fig3
Figure 3: Immunostaining for CFTR in the liver of control and pioglitazone-treated PCK rats after 14 weeks of drug treatment. Control (a) or 20 mg/kg BW pioglitazone-treated (b) liver sections were immunostained for CFTR with mAb 596 CFTR antibody followed by a gold-labeled secondary antibody. Shown in both panels is the CFTR staining (spherical dots) in the apical membrane sections of epithelial cells surrounding the bile duct cysts. 49 000x magnification.

An overall decrease in CFTR labeling was also observed in the immuno-gold labeled EM of renal cyst sections taken from animals treated with pioglitazone for 14 weeks. However, the lower abundance of CFTR expression in the renal cysts from both the treated and untreated animals precluded a statistical assessment for an alteration of CFTR immunoreactivity in the apical membrane.

4. Discussion

A variety of full and partial PPAR agonists inhibit vasopressin-stimulated Cl secretion via CFTR in the MDCK-C7 (Madin Darby Canine Kidney, clone 7) cell culture model of the principal cells lining the distal nephron. The dose response curves for agonist inhibition of transepithelial Cl- transport paralleled the EC50 for receptor transactivation with a log unit leftward shift, suggesting that the effect on Cl secretion is very sensitive and manifested within serum concentrations at or below those used to treat insulin sensitivity [6]. Based on these data, it was hypothesized that a PPAR -mediated decrease in the number of CFTR channels in the epithelial cells that line PKD kidney and liver cysts would have the effect of decreasing Cl secretion into the cyst lumen, thereby decreasing the osmotic driving force for fluid accumulation.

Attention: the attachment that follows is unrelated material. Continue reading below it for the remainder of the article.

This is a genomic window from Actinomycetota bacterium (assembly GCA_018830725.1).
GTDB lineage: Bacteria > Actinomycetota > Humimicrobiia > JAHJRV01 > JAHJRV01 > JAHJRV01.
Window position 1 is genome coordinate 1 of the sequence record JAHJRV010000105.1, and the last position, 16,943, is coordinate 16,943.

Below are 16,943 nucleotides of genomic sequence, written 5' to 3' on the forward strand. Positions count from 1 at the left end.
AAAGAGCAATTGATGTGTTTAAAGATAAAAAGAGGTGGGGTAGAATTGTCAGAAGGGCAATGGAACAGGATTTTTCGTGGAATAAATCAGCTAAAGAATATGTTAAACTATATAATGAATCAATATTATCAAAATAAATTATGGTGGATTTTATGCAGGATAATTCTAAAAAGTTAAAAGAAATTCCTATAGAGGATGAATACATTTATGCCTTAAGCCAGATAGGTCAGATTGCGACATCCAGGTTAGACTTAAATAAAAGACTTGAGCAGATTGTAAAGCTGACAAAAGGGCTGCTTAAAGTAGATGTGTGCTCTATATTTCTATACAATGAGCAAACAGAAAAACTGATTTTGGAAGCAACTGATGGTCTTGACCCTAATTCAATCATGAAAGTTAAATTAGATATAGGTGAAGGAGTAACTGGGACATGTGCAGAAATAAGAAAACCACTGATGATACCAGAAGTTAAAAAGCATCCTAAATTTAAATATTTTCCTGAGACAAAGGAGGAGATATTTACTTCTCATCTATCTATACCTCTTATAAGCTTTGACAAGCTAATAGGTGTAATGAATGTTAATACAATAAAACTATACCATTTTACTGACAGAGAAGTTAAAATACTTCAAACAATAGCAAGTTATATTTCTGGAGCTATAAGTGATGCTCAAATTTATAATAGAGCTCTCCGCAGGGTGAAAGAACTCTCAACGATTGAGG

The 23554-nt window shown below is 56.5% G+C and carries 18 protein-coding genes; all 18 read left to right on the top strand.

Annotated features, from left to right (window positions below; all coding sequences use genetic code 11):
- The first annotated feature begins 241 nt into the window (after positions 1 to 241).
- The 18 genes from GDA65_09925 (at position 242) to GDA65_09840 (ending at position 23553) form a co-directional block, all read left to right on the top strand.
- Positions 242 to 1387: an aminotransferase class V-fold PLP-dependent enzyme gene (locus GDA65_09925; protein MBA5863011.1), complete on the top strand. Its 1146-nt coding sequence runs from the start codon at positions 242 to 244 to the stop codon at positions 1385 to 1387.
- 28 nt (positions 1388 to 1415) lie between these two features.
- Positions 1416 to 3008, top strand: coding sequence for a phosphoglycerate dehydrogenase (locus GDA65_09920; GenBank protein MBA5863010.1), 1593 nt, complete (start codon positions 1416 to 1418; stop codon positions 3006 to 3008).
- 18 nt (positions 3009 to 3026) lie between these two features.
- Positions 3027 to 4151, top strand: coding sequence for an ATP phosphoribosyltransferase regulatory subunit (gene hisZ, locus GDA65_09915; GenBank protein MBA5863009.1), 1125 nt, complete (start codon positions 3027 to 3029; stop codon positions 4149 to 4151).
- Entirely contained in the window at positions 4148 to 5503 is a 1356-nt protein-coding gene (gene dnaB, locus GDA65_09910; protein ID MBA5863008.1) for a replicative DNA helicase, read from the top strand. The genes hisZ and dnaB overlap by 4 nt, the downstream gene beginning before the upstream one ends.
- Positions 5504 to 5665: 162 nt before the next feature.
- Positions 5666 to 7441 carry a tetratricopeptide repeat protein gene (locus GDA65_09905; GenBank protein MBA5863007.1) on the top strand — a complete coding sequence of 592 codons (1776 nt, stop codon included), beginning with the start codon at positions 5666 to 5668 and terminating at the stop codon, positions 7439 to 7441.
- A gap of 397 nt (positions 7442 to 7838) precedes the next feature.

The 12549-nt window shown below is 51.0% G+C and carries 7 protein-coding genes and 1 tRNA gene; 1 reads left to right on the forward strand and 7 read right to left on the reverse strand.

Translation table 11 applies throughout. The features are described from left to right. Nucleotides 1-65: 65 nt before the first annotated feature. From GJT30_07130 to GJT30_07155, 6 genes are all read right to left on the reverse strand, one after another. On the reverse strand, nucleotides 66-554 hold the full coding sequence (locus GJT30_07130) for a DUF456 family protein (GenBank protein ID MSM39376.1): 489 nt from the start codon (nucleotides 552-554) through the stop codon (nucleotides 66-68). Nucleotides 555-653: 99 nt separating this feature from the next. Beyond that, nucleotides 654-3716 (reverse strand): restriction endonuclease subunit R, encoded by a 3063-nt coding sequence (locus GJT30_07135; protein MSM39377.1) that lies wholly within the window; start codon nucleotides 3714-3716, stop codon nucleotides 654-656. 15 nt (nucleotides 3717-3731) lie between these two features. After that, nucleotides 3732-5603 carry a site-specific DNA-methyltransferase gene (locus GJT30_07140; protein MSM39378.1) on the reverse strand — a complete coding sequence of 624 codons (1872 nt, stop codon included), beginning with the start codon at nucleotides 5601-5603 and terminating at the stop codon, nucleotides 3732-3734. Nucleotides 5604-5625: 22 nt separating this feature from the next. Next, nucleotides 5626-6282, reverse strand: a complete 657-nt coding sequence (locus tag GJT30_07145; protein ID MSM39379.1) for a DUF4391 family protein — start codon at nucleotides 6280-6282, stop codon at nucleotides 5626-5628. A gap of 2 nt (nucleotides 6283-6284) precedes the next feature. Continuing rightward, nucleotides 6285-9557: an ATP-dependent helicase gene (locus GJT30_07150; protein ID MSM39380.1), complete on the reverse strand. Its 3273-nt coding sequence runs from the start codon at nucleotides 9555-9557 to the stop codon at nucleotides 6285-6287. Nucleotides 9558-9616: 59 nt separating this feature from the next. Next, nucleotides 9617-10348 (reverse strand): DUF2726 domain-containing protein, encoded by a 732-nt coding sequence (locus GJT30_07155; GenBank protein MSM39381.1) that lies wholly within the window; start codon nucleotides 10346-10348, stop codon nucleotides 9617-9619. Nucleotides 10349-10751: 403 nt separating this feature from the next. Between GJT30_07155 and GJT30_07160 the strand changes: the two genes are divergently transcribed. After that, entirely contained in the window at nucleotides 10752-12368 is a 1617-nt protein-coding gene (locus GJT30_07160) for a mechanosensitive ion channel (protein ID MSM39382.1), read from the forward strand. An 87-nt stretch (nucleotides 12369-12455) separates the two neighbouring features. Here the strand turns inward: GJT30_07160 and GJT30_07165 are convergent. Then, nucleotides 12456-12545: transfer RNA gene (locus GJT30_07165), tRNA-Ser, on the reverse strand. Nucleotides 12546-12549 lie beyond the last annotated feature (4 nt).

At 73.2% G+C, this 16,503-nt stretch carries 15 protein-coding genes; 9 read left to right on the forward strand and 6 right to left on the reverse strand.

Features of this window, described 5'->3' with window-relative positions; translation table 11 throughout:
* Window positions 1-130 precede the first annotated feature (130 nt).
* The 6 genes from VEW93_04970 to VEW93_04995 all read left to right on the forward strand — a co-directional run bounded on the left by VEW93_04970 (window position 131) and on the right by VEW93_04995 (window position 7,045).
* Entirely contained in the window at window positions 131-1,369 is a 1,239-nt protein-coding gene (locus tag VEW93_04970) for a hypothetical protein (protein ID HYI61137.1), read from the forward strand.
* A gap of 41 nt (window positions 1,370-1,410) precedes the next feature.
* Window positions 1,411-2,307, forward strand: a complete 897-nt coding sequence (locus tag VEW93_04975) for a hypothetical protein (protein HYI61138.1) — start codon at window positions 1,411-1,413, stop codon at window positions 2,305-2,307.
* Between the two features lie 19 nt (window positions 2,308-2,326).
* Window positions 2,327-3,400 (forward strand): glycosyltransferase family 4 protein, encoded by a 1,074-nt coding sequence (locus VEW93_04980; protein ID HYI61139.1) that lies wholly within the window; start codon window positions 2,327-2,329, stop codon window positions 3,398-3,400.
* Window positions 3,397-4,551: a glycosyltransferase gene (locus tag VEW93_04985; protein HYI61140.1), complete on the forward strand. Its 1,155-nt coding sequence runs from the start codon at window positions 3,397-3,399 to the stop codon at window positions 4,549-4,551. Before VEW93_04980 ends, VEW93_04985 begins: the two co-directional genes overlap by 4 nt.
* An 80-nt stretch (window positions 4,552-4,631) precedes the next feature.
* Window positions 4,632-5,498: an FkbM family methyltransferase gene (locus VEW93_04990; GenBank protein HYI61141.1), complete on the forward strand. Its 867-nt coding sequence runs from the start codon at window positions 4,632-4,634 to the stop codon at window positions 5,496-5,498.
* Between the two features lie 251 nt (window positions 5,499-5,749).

Previous studies have examined PPAR agonist effects on PKD in rodent models. A functional knockout of PKD1, the gene encoding the polycystin 1 protein, resulted in an embryonic lethal phenotype in mice presenting with hydrops, cardiac conotruncal defects, and renal cystogenesis [20]. The embryos show decreased cardiac levels of c-MYC, and abnormal metabolism of E-cadherin and PECAM-1 in renal tubules, and hemorrhagic diathesis, the most serious of which is hemorrhagic pericardial effusions. Maternally administered pioglitazone at high doses (80 mg/kg/day) improved survival of the embryos by several days, ameliorated the cardiac defect and decreased the degree of renal cystogenesis by an unknown mechanism [20]. In a similar study based on the antineoplastic properties of pioglitazone, the authors evaluated the drug’s effect in PC-Pkd1-KO mice, a rapidly progressing model of ADPKD [21]. Feeding the nursing mothers, and then the pups, did not alter renal function, cell proliferation, apoptosis, or cyst formation. However, the PPAR agonist did increase survival and had an antihypertensive effect. Dai and colleagues used the more slowly progressing, Han:SPRD rat model to show that rosiglitazone (10 mg/kg BW/day) was able to delay the progression of kidney cysts and preserve renal function [22]. The authors suggested that the mechanism of action may be due to PPAR agonist downregulation of an abnormally activated -catenin signaling pathway as well as the anti-inflammatory and antifibrotic effects of this class of drugs. Cyst formation in this nonorthologous model may be difficult to correlate with human disease because the renal cysts are primarily proximal in origin and the model does not demonstrate the bile duct cyst formation that is common in human PKD.